Author and journalist Samrat Choudhury’s third book comes at the time Manipur is front and centre of the national conversation. The current fault lines between hill and valley, ethnic loyalties that transcend borders inherited from the colonial state, attacks and reprisals are all a bequest of what he says are larger historical issues that have remained unresolved. Northeast India — A Political History is a “simple, readable, popular history” of the region that maps its long journey from isolation to integration. Edited excerpts.
How difficult is it to write the political history of a region where most chronicles, barring a few exceptions such as the Ahom buranjis and Cheitharon Kumpapa, the Manipuri royal chronicles, are of recent vintage?
Basically there were only those few princely states or kingdoms in the valleys which had written histories going back a long way. Other than that, in the hills there were a lot of cultures that were oral cultures until the arrival of the British. One can rely on the colonial records to get the story from, say, the late 1800s or thereabouts, certainly not much before the Treaty of Yandabo following the Anglo-Burmese War of 1824-26. That’s about far back as it goes.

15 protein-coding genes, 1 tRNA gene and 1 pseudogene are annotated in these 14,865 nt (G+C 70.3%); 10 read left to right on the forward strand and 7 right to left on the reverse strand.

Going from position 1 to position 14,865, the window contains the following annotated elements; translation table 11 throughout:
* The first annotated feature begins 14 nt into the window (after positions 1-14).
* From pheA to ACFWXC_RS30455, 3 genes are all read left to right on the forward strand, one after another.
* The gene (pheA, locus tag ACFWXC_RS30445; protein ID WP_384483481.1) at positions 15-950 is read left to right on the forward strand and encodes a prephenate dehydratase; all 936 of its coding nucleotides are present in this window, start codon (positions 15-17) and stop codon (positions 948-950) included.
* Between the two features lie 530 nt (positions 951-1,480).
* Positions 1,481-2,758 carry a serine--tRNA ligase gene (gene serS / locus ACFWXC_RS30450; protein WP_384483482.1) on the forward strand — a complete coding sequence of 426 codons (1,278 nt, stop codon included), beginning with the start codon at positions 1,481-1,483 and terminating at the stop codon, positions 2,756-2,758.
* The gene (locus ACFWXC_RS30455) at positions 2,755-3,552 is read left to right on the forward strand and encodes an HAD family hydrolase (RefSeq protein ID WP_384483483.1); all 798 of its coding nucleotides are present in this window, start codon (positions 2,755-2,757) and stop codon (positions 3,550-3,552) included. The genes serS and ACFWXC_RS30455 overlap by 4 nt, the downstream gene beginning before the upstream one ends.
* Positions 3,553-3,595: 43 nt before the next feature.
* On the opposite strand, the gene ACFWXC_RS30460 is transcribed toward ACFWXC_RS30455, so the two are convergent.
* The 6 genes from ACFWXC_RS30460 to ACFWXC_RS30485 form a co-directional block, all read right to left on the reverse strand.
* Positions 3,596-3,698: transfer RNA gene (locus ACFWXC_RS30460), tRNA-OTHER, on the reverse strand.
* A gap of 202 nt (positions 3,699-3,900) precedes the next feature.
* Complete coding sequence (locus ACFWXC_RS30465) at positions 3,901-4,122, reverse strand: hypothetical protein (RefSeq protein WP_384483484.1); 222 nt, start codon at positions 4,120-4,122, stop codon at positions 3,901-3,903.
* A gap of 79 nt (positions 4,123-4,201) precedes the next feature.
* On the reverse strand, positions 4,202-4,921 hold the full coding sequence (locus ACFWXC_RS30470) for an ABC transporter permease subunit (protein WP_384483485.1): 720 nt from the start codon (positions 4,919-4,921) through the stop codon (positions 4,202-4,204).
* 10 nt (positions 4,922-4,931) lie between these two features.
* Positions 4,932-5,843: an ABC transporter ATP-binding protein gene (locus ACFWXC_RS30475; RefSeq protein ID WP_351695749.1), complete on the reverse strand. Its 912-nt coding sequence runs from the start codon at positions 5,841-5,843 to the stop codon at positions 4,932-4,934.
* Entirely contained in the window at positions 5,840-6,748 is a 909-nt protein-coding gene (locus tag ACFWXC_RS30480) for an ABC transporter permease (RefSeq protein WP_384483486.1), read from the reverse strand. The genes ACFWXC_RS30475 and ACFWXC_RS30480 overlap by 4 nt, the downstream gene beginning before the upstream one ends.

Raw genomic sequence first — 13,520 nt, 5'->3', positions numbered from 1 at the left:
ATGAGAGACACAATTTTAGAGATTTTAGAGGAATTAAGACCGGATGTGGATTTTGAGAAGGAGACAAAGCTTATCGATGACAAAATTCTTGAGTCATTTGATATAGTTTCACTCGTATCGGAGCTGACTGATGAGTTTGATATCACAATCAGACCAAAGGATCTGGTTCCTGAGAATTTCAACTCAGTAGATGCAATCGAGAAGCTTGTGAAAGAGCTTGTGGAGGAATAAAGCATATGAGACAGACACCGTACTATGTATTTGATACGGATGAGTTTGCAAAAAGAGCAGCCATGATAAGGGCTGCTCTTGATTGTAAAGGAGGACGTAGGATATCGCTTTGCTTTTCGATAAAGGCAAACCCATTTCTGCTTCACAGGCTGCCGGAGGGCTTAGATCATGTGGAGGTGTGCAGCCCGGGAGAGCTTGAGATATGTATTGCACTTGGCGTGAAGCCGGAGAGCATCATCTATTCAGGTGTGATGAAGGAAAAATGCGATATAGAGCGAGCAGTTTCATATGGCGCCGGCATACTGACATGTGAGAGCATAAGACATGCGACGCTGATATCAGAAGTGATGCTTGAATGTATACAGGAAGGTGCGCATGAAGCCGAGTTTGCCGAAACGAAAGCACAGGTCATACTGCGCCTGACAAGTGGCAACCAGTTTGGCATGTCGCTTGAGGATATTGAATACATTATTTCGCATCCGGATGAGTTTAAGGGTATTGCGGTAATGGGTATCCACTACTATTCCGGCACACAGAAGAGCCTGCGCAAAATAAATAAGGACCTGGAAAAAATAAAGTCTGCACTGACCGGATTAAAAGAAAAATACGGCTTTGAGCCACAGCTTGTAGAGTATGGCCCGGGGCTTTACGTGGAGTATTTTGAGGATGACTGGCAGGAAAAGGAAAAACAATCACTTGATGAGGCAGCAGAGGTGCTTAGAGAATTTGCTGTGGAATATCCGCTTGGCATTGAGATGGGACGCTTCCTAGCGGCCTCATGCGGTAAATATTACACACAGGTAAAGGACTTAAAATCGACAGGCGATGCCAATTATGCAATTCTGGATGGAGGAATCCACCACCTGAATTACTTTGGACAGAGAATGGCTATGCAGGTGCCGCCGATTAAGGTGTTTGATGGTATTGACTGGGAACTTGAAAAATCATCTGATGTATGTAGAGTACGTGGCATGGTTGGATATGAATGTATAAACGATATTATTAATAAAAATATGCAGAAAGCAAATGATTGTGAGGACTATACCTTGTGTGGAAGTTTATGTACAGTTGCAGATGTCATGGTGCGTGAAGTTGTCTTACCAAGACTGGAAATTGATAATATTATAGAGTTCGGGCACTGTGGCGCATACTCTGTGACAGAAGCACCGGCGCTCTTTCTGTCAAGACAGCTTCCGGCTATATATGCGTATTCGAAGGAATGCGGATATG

The chapter on Manipur ends on a rather prescient note: Manipur remains suspended in an uneasy peace, prone to descending into fraternal conflict just as it was a thousand years ago, in the days when clan warred against clan and tribe against tribe. Is there a viable resolution road map from the current abyss?